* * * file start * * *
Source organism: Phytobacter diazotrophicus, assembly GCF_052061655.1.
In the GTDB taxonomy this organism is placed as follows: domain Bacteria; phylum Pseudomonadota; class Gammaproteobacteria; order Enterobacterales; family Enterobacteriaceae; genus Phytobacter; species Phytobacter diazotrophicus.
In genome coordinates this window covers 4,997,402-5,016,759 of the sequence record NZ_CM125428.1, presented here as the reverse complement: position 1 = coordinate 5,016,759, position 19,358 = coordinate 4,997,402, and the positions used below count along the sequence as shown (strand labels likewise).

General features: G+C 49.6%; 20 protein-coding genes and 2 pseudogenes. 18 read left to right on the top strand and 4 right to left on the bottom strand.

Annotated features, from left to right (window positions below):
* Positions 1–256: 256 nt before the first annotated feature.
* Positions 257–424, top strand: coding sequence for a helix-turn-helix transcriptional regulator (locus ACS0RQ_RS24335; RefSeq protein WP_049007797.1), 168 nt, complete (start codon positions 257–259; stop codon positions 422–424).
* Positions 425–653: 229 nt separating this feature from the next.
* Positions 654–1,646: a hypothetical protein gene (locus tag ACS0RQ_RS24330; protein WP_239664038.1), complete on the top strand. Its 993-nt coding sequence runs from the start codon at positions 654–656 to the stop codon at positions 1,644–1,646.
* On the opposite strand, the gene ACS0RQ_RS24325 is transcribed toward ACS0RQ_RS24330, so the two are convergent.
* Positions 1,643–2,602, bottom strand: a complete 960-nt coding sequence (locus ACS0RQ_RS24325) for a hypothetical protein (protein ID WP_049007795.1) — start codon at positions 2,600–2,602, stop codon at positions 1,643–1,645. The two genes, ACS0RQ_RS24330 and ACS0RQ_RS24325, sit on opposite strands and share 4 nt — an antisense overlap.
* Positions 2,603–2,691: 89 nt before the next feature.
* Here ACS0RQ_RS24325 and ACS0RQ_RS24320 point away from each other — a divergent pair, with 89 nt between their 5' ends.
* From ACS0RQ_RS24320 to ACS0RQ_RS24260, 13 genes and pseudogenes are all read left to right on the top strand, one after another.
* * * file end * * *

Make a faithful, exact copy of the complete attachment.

Source organism: Phytobacter diazotrophicus, assembly GCF_052061655.1.
In the GTDB taxonomy this organism is placed as follows: domain Bacteria; phylum Pseudomonadota; class Gammaproteobacteria; order Enterobacterales; family Enterobacteriaceae; genus Phytobacter; species Phytobacter diazotrophicus.
In genome coordinates this window covers 4,997,402-5,016,759 of the sequence record NZ_CM125428.1, presented here as the reverse complement: position 1 = coordinate 5,016,759, position 19,358 = coordinate 4,997,402, and the positions used below count along the sequence as shown (strand labels likewise).

General features: G+C 49.6%; 20 protein-coding genes and 2 pseudogenes. 18 read left to right on the top strand and 4 right to left on the bottom strand.

Annotated features, from left to right (window positions below):
* Positions 1–256: 256 nt before the first annotated feature.
* Positions 257–424, top strand: coding sequence for a helix-turn-helix transcriptional regulator (locus ACS0RQ_RS24335; RefSeq protein WP_049007797.1), 168 nt, complete (start codon positions 257–259; stop codon positions 422–424).
* Positions 425–653: 229 nt separating this feature from the next.
* Positions 654–1,646: a hypothetical protein gene (locus tag ACS0RQ_RS24330; protein WP_239664038.1), complete on the top strand. Its 993-nt coding sequence runs from the start codon at positions 654–656 to the stop codon at positions 1,644–1,646.
* On the opposite strand, the gene ACS0RQ_RS24325 is transcribed toward ACS0RQ_RS24330, so the two are convergent.
* Positions 1,643–2,602, bottom strand: a complete 960-nt coding sequence (locus ACS0RQ_RS24325) for a hypothetical protein (protein ID WP_049007795.1) — start codon at positions 2,600–2,602, stop codon at positions 1,643–1,645. The two genes, ACS0RQ_RS24330 and ACS0RQ_RS24325, sit on opposite strands and share 4 nt — an antisense overlap.
* Positions 2,603–2,691: 89 nt before the next feature.
* Here ACS0RQ_RS24325 and ACS0RQ_RS24320 point away from each other — a divergent pair, with 89 nt between their 5' ends.
* From ACS0RQ_RS24320 to ACS0RQ_RS24260, 13 genes and pseudogenes are all read left to right on the top strand, one after another.